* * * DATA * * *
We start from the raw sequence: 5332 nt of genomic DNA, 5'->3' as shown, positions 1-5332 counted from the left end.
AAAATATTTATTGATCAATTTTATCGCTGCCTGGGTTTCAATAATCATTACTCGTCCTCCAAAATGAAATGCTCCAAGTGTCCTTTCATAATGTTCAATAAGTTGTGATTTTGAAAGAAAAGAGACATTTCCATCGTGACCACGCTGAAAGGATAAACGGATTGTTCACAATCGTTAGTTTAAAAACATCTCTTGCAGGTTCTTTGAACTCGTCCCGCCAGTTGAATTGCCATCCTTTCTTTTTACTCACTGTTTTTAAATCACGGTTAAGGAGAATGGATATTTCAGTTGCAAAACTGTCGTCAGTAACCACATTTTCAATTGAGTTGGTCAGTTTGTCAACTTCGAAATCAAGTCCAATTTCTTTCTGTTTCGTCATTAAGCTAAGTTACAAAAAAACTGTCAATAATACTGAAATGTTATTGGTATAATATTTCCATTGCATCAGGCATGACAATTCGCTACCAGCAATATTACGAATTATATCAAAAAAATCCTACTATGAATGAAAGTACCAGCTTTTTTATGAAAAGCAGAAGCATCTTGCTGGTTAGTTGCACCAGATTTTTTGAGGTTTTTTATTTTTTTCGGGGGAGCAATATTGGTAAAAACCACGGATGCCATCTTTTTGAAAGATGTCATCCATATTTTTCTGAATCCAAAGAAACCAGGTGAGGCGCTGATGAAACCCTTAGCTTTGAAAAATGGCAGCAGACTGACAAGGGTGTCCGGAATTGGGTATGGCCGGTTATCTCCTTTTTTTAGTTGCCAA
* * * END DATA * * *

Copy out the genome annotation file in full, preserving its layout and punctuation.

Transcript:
We start from the raw sequence: 5332 nt of genomic DNA, 5'->3' as shown, positions 1-5332 counted from the left end.
AAAATATTTATTGATCAATTTTATCGCTGCCTGGGTTTCAATAATCATTACTCGTCCTCCAAAATGAAATGCTCCAAGTGTCCTTTCATAATGTTCAATAAGTTGTGATTTTGAAAGAAAAGAGACATTTCCATCGTGACCACGCTGAAAGGATAAACGGATTGTTCACAATCGTTAGTTTAAAAACATCTCTTGCAGGTTCTTTGAACTCGTCCCGCCAGTTGAATTGCCATCCTTTCTTTTTACTCACTGTTTTTAAATCACGGTTAAGGAGAATGGATATTTCAGTTGCAAAACTGTCGTCAGTAACCACATTTTCAATTGAGTTGGTCAGTTTGTCAACTTCGAAATCAAGTCCAATTTCTTTCTGTTTCGTCATTAAGCTAAGTTACAAAAAAACTGTCAATAATACTGAAATGTTATTGGTATAATATTTCCATTGCATCAGGCATGACAATTCGCTACCAGCAATATTACGAATTATATCAAAAAAATCCTACTATGAATGAAAGTACCAGCTTTTTTATGAAAAGCAGAAGCATCTTGCTGGTTAGTTGCACCAGATTTTTTGAGGTTTTTTATTTTTTTCGGGGGAGCAATATTGGTAAAAACCACGGATGCCATCTTTTTGAAAGATGTCATCCATATTTTTCTGAATCCAAAGAAACCAGGTGAGGCGCTGATGAAACCCTTAGCTTTGAAAAATGGCAGCAGACTGACAAGGGTGTCCGGAATTGGGTATGGCCGGTTATCTCCTTTTTTTAGTTGCCAA